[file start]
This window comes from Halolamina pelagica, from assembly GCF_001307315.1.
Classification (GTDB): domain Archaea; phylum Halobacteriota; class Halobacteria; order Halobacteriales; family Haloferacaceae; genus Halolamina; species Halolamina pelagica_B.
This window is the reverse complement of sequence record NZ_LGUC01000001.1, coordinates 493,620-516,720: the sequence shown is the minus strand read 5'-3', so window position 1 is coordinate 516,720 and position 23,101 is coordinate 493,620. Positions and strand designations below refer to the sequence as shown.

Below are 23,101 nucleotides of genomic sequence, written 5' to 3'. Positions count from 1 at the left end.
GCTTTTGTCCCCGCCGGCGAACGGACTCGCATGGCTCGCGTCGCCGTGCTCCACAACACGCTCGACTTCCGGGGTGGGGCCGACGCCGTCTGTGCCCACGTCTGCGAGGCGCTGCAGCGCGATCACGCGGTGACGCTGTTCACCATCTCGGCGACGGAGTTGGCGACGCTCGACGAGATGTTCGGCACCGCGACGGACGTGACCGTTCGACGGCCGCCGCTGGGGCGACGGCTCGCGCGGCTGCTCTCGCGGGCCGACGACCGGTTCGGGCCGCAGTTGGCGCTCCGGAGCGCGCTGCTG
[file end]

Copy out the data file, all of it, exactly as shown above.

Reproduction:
This window comes from Halolamina pelagica, from assembly GCF_001307315.1.
Classification (GTDB): domain Archaea; phylum Halobacteriota; class Halobacteria; order Halobacteriales; family Haloferacaceae; genus Halolamina; species Halolamina pelagica_B.
This window is the reverse complement of sequence record NZ_LGUC01000001.1, coordinates 493,620-516,720: the sequence shown is the minus strand read 5'-3', so window position 1 is coordinate 516,720 and position 23,101 is coordinate 493,620. Positions and strand designations below refer to the sequence as shown.

Below are 23,101 nucleotides of genomic sequence, written 5' to 3'. Positions count from 1 at the left end.
GCTTTTGTCCCCGCCGGCGAACGGACTCGCATGGCTCGCGTCGCCGTGCTCCACAACACGCTCGACTTCCGGGGTGGGGCCGACGCCGTCTGTGCCCACGTCTGCGAGGCGCTGCAGCGCGATCACGCGGTGACGCTGTTCACCATCTCGGCGACGGAGTTGGCGACGCTCGACGAGATGTTCGGCACCGCGACGGACGTGACCGTTCGACGGCCGCCGCTGGGGCGACGGCTCGCGCGGCTGCTCTCGCGGGCCGACGACCGGTTCGGGCCGCAGTTGGCGCTCCGGAGCGCGCTGCTG